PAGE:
Kirschner wires, also known as K-wires, are manufactured for various surgical procedures that primarily involve holding bone fragments stable for the time period necessary for the bones to heal. K-wire surgical techniques are less invasive than previous procedures used to treat bone fractures, such as plates and screws.
K-wires are commonly used in hand, wrist, elbow, ankle, and foot injuries. Bone sizes can vary widely between patients: from adults and teens versus children, males versus females, and those with short, thin bones versus large, thick bones. Based on a patient’s skeletal architecture and the surgical placement, different K-wires may be more successfully applied.
Wire size is but one parameter that can have a bearing on the surgical outcome of K-wire procedures. K-wire tips, threading, and insertion technique are additional considerations for the varied surgical applications.
History of Steinmann Pins and Kirschner Wires
Originally developed and used by Martin Kirschner in 1909, K-wires have been in existence for over a century. Since the original conception, many modifications have improved the Kirschner wire designs and how they are used in today’s surgical procedures. For example, different tips have been developed to accommodate specific fractures, surgical procedures, and K-wire techniques. Also, numerous research studies have been conducted to assess the impact of tip selection, wire diameter, and insertion methods on heat-related complications.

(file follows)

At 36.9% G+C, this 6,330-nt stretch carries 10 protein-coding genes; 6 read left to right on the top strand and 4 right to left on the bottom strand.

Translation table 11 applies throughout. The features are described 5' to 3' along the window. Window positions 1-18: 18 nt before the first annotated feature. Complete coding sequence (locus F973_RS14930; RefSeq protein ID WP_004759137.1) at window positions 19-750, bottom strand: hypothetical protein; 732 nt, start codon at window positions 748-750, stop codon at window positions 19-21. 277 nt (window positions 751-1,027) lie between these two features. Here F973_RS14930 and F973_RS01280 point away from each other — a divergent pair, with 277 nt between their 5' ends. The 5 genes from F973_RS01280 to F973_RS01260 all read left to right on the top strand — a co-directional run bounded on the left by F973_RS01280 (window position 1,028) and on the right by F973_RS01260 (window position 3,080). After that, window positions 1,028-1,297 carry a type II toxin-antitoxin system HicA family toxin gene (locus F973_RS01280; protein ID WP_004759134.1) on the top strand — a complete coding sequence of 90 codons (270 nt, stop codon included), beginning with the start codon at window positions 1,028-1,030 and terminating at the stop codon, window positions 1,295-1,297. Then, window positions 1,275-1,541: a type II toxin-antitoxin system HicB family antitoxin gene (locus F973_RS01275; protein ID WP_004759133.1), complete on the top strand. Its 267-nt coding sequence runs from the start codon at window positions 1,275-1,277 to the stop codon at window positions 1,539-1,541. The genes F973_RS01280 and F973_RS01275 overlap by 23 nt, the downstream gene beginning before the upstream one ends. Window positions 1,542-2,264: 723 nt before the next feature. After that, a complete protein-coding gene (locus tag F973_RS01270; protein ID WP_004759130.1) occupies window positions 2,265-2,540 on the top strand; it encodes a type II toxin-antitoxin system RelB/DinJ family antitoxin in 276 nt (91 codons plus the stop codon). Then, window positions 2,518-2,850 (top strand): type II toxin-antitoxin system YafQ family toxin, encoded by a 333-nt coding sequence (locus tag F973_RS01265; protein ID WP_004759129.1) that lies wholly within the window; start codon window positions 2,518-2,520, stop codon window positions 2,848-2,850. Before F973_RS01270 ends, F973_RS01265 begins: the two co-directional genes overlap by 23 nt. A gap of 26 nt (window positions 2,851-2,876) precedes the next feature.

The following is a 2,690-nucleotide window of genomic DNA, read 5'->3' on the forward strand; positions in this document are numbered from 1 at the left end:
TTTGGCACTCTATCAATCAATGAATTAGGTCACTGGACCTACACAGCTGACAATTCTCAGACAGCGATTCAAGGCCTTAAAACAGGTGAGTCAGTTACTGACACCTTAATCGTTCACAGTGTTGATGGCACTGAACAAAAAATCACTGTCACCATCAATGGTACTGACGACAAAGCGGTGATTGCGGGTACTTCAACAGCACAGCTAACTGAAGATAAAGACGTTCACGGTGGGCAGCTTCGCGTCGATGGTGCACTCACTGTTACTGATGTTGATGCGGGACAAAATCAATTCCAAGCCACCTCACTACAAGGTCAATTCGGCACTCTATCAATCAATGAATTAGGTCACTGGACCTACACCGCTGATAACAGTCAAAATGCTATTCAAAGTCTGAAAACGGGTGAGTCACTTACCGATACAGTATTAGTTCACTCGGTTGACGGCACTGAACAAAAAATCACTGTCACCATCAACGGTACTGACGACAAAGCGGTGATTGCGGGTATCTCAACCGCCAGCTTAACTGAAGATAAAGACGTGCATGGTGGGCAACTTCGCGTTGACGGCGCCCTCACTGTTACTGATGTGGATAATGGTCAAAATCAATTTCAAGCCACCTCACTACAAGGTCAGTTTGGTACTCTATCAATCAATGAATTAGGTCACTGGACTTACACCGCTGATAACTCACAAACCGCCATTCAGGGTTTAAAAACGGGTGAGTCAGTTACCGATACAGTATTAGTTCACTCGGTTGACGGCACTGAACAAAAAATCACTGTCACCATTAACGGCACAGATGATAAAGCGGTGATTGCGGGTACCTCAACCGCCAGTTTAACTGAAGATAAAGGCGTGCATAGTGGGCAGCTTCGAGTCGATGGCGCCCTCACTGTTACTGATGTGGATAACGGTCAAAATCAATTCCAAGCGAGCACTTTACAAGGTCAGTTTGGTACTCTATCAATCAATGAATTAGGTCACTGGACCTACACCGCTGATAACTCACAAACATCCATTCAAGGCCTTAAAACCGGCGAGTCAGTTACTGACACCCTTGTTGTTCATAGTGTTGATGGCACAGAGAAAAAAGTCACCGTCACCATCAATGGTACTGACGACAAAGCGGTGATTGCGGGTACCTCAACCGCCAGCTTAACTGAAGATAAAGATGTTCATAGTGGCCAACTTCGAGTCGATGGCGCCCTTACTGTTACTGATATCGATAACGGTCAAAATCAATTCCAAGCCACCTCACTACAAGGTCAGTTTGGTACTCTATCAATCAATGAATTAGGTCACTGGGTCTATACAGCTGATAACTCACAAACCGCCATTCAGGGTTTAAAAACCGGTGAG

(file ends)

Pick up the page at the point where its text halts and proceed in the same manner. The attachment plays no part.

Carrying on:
The early years of K-wires were typically used for skeletal traction and the method of application was hammering them through a pre-drilled hole in the cortex. Prior to his death in 1942, Kirschner developed a device that made it possible to manually hammer a K-wire.
With the refinements of Kirschner wires, veterinarians have adapted their animal surgical procedures to incorporate K-wires. By applying Kirschner surgical techniques, veterinarians have found it easier to repair broken bones with K-wires than with plates and screws. Because the K-wires can be inserted more quickly, the modified procedure reduces surgical operating time, which lowers the overall cost for pet owners.
Modern Orthopedic Wires For OEM’s
Custom Wire technologies manufactures K-wires, Steinmann Pins, & Olive Wires in strict adherence to customer specifications, primarily using certified materials such as 304V Stainless Steel, 316LVM Stainless Steel, or Nitinol (Nickel Titanium).
If you are interested in learning more or are in need of a custom solution, please reach out to CWt today to discuss your next project.